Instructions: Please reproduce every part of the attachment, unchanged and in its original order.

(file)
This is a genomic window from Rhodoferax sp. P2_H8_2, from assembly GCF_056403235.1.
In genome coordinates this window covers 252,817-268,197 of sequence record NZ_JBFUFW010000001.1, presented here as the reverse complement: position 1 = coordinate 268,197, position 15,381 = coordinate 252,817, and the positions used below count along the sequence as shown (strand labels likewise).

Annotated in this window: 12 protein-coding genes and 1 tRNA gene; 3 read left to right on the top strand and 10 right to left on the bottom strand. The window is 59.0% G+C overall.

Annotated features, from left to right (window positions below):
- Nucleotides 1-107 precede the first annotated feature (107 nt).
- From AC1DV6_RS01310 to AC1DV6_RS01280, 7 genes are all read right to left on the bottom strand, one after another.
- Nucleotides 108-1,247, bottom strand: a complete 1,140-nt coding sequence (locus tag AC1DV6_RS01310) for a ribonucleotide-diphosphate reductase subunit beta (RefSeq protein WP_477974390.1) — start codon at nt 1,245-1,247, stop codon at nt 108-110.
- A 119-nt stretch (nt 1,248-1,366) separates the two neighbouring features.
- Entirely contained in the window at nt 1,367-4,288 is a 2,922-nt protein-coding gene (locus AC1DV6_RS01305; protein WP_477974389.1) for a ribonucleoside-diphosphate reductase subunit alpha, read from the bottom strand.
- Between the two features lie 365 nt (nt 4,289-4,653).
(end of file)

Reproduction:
This is a genomic window from Rhodoferax sp. P2_H8_2, from assembly GCF_056403235.1.
In genome coordinates this window covers 252,817-268,197 of sequence record NZ_JBFUFW010000001.1, presented here as the reverse complement: position 1 = coordinate 268,197, position 15,381 = coordinate 252,817, and the positions used below count along the sequence as shown (strand labels likewise).

Annotated in this window: 12 protein-coding genes and 1 tRNA gene; 3 read left to right on the top strand and 10 right to left on the bottom strand. The window is 59.0% G+C overall.

Annotated features, from left to right (window positions below):
- Nucleotides 1-107 precede the first annotated feature (107 nt).
- From AC1DV6_RS01310 to AC1DV6_RS01280, 7 genes are all read right to left on the bottom strand, one after another.
- Nucleotides 108-1,247, bottom strand: a complete 1,140-nt coding sequence (locus tag AC1DV6_RS01310) for a ribonucleotide-diphosphate reductase subunit beta (RefSeq protein WP_477974390.1) — start codon at nt 1,245-1,247, stop codon at nt 108-110.
- A 119-nt stretch (nt 1,248-1,366) separates the two neighbouring features.
- Entirely contained in the window at nt 1,367-4,288 is a 2,922-nt protein-coding gene (locus AC1DV6_RS01305; protein WP_477974389.1) for a ribonucleoside-diphosphate reductase subunit alpha, read from the bottom strand.
- Between the two features lie 365 nt (nt 4,289-4,653).